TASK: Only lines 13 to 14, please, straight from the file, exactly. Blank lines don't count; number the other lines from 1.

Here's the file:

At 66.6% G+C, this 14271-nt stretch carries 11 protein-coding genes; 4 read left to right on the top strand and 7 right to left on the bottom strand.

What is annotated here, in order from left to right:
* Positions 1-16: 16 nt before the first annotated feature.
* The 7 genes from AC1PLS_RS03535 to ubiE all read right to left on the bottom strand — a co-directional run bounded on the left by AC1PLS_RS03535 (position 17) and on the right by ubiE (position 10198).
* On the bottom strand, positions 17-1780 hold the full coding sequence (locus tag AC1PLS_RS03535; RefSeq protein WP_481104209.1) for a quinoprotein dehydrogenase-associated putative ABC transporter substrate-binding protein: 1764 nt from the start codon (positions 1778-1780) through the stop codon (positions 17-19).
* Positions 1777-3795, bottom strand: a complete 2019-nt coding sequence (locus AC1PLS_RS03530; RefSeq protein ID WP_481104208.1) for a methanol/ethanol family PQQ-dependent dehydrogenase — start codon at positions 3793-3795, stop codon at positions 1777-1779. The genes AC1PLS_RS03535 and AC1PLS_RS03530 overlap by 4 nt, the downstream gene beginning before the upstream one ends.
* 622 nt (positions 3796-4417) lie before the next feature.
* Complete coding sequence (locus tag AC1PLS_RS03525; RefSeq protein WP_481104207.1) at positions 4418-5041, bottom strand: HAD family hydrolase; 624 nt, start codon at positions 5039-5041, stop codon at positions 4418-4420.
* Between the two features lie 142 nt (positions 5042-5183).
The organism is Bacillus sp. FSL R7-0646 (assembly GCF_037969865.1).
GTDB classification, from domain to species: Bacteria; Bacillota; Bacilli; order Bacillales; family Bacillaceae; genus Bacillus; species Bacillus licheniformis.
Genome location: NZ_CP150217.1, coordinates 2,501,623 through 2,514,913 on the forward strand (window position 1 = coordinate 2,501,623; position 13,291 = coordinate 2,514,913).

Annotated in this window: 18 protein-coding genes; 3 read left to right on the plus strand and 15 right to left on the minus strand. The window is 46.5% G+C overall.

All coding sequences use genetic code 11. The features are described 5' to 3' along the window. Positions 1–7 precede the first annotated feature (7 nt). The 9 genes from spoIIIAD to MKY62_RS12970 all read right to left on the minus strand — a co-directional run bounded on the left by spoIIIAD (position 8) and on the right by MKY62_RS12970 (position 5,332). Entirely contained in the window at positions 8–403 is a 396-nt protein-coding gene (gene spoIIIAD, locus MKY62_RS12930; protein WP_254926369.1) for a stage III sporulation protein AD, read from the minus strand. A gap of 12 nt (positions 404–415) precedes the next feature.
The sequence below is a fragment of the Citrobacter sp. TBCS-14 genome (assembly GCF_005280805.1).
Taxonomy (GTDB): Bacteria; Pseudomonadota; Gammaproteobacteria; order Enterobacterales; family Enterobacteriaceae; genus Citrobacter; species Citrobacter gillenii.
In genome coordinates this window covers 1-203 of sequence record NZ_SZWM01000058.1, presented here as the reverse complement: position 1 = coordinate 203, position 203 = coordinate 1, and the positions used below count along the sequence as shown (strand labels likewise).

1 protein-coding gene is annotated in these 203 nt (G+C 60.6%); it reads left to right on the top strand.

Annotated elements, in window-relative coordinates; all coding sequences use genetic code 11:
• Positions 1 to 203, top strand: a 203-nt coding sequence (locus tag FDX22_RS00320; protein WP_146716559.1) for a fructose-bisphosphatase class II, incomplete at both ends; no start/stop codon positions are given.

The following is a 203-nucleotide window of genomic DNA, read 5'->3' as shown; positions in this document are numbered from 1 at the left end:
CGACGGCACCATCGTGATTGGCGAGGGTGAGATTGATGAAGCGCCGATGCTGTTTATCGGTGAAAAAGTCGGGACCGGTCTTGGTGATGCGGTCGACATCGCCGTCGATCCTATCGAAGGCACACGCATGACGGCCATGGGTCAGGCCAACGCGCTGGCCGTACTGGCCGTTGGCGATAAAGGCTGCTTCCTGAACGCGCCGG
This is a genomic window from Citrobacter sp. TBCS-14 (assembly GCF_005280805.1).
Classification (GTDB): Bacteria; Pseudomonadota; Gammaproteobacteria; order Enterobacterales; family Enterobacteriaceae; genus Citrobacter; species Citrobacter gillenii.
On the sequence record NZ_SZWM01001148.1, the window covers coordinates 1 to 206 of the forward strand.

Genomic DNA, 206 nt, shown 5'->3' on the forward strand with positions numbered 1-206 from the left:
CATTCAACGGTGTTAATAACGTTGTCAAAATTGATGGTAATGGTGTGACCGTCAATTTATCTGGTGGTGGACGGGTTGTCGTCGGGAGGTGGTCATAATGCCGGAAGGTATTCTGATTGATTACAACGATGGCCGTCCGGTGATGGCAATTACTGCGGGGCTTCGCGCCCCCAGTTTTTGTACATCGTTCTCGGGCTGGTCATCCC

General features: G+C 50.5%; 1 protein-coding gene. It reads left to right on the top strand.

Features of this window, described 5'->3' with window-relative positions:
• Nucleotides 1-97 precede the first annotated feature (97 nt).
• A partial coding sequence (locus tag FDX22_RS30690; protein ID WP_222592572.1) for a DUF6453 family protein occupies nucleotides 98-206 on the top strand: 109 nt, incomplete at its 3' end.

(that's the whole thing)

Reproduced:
Annotated in this window: 18 protein-coding genes; 3 read left to right on the plus strand and 15 right to left on the minus strand. The window is 46.5% G+C overall.

All coding sequences use genetic code 11. The features are described 5' to 3' along the window. Positions 1–7 precede the first annotated feature (7 nt). The 9 genes from spoIIIAD to MKY62_RS12970 all read right to left on the minus strand — a co-directional run bounded on the left by spoIIIAD (position 8) and on the right by MKY62_RS12970 (position 5,332). Entirely contained in the window at positions 8–403 is a 396-nt protein-coding gene (gene spoIIIAD, locus MKY62_RS12930; protein WP_254926369.1) for a stage III sporulation protein AD, read from the minus strand. A gap of 12 nt (positions 404–415) precedes the next feature.